The X-Files is returning to Vancouver, David Duchovny says

The original series, which first aired in 1993, made ample use of the Vancouver cityscape

A cult hit gets a reboot and the touchy topic of a federal carbon tax

Seriously, Mulder?
Good news for X-philes: agents Fox and Mulder will be back in Vancouver this summer to film another season of cult hit The X Files—or so confirmed actor David Duchovny in an interview with the New York Times. “I love Vancouver,” Duchovny told the Times. “The issue back in the day was I’d just gotten married… and I wanted to start a family. I couldn’t be in Canada 10 months out of the year.” The series, over the five seasons starting in 1993 that it was shot in Vancouver (at such shoot locations such as the BC Hydro Buildingthe Vanterm overpass and Lighthouse Park), proved that the city could work as a stand-in for the U.S.

Combatting climate change
What is to be done about carbon emissions? The relatively unsexy topic of B.C.’s tax regime for major carbon emitters—and the upcoming global climate change conference in Paris this December—were fodder for a roundtable with B.C. Minister for the Environment Mary Polak, Vancouver Mayor Gregor Robertston and host Nicholas Chapuis, the ambassador of France to Canada, at SFU on Thursday evening.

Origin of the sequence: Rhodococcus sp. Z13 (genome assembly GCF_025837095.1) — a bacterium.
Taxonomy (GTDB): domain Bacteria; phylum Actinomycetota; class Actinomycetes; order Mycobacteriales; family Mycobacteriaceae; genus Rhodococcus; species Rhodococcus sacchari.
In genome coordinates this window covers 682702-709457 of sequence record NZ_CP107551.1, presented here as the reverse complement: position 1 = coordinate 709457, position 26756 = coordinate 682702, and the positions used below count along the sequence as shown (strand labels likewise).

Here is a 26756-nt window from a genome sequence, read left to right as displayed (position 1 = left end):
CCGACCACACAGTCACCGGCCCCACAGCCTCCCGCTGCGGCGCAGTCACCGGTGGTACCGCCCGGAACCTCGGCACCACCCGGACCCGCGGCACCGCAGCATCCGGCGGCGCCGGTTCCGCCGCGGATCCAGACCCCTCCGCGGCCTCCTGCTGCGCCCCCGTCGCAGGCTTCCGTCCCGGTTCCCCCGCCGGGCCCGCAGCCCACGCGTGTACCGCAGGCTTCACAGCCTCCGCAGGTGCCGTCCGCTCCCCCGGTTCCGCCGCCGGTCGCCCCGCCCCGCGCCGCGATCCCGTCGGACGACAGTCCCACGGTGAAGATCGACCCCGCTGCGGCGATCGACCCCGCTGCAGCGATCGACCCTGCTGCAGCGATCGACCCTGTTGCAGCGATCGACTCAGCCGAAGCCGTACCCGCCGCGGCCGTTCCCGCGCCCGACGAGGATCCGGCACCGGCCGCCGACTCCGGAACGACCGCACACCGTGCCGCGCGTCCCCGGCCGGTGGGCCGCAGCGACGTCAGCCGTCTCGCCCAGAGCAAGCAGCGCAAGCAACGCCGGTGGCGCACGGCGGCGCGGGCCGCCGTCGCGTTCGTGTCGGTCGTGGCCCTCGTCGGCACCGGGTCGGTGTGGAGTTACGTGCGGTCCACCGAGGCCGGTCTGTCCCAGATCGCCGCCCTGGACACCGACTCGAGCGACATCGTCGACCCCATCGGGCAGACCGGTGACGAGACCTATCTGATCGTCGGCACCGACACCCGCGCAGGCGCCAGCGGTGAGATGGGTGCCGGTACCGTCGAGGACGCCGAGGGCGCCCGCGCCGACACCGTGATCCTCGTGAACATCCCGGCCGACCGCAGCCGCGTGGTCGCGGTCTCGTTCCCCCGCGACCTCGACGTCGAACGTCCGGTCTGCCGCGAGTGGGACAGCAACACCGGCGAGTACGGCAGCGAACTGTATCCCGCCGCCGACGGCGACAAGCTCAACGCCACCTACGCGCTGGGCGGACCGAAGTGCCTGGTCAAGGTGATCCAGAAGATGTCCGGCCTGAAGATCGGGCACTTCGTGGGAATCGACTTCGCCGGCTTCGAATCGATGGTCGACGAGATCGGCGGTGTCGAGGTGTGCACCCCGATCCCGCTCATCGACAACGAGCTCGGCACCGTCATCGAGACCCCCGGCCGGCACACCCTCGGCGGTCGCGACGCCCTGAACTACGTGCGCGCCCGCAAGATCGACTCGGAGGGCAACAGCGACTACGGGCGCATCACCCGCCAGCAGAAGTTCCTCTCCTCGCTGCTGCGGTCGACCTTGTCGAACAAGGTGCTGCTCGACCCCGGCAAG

After lauding the province as prescient for introducing the carbon tax in 2008, Robertson commented that it was “regrettable” that the tax will be frozen at $30 per tonne until 2018, adding that an increase in the tax in just the Lower Mainland would be enough to pay for transit spending in the future. 

As for the future of the carbon tax—and any measure meant to cap Canada’s emissions—Polak said that she did not expect the federal government to introduce a carbon tax but that the feds had “begun a process” to meet their commitments to reduce emissions for 2020. Ambassador Chapuis added that the French government, which is hosting the summit, had yet to receive Canada’s commitments

Business bees
A new program in Surrey is looking to train students for one of B.C.’s buzziest professions. Kwantlen Polytechnic will launch B.C.’s first commercial beekeeping program in 2016, with initial spaces for 16 students. A cottage beekeeper can take care of up to 300 hives. Bees are also playing an important role in pollinating the growing number of farms that have turned away from traditional chemical alternatives. But with fewer commercial bee colonies than are required to pollinate B.C. crops, farmers in the province have been left to importing colonies from Alberta.